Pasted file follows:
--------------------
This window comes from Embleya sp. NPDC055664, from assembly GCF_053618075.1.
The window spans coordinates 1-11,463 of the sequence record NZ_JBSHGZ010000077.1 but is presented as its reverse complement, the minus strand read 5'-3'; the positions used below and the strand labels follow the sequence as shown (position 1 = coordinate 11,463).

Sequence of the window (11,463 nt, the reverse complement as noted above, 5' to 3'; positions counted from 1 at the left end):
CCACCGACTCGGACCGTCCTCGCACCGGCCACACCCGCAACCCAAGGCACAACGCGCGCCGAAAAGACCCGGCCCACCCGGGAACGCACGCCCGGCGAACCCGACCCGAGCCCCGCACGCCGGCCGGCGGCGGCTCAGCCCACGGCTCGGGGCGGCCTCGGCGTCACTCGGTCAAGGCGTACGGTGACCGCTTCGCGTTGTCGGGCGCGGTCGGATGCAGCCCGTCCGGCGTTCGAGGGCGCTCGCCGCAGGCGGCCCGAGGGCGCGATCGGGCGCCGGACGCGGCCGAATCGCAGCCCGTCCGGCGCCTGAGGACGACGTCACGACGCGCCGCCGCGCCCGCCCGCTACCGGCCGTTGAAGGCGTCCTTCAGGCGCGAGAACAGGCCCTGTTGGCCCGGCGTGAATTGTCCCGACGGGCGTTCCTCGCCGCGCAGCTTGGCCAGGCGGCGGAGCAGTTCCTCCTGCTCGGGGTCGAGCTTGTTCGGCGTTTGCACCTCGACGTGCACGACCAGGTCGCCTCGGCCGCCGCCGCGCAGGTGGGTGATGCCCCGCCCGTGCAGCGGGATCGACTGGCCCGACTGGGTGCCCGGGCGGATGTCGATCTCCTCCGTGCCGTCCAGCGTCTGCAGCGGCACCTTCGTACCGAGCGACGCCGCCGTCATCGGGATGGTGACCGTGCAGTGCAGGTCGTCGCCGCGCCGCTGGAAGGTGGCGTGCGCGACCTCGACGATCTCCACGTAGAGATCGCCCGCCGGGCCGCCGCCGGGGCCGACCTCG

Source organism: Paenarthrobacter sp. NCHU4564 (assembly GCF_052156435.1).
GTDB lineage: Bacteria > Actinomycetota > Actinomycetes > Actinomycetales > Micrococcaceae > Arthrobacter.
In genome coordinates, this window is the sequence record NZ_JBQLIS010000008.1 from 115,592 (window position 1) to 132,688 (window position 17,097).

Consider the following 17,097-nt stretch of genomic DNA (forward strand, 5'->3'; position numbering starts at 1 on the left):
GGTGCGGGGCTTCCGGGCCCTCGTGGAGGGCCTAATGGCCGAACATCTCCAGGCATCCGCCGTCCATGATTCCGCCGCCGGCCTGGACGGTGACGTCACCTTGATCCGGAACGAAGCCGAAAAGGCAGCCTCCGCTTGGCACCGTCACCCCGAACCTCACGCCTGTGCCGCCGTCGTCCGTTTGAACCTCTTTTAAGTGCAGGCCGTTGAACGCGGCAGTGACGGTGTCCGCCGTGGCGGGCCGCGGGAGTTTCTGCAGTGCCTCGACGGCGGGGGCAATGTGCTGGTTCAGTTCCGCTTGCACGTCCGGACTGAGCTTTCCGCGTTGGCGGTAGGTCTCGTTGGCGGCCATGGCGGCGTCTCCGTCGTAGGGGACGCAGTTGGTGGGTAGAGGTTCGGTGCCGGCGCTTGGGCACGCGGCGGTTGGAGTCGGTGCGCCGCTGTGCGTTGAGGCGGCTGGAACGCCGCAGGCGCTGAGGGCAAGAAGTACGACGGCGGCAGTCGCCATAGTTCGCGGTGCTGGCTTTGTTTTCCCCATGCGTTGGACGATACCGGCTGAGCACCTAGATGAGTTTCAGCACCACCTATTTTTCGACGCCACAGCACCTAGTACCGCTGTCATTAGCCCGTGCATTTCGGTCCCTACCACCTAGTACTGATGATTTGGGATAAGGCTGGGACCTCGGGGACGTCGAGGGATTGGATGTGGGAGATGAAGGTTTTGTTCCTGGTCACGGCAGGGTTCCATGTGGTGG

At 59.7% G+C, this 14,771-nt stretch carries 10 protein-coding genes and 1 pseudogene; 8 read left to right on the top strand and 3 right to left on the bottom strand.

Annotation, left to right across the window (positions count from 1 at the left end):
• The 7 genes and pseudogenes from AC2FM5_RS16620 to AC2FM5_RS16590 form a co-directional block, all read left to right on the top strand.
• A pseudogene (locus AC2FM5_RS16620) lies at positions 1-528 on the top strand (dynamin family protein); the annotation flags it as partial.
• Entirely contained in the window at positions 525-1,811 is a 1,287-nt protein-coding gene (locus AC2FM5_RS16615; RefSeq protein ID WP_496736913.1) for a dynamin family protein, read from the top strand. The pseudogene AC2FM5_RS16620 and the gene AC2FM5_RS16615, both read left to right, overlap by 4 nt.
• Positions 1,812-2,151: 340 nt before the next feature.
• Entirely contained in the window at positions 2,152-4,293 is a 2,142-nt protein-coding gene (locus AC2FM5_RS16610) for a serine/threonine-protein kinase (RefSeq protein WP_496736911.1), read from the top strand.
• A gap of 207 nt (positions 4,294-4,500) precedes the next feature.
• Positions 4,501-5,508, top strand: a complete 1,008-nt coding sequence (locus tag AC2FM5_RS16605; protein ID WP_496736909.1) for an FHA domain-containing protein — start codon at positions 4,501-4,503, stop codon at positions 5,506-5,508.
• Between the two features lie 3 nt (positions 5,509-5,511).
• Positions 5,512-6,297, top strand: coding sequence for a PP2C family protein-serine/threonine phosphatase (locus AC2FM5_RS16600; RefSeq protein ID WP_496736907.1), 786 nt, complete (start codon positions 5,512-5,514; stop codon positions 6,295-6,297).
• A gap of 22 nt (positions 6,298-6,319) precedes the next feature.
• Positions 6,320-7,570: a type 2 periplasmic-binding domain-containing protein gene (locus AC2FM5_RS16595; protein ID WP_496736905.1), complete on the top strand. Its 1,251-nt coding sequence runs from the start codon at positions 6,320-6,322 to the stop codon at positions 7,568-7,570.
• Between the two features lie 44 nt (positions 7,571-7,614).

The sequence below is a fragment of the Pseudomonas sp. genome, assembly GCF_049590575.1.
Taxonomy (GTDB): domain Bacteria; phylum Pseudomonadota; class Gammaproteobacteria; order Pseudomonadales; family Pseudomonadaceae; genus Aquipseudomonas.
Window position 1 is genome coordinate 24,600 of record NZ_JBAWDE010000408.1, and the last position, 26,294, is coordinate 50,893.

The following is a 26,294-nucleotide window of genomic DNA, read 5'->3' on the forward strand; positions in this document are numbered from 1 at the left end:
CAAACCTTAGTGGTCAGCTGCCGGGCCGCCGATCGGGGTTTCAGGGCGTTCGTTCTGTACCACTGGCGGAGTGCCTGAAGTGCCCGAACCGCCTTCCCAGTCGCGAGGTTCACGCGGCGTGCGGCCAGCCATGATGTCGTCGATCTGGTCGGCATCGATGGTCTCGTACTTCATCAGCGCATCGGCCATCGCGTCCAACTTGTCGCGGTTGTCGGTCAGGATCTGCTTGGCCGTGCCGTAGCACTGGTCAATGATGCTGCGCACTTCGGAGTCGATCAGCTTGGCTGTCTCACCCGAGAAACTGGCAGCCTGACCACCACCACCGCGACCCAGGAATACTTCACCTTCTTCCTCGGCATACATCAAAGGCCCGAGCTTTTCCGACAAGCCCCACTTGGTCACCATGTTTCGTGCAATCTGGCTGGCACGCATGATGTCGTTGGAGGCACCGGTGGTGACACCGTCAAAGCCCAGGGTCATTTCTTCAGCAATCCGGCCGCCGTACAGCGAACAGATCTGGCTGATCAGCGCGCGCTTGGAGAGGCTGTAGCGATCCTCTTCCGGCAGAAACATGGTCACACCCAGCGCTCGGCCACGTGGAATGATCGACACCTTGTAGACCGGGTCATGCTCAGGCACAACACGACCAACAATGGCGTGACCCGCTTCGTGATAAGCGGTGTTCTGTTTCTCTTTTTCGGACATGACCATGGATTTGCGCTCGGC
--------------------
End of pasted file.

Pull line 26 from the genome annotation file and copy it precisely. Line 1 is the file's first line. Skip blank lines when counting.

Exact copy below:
Window position 1 is genome coordinate 24,600 of record NZ_JBAWDE010000408.1, and the last position, 26,294, is coordinate 50,893.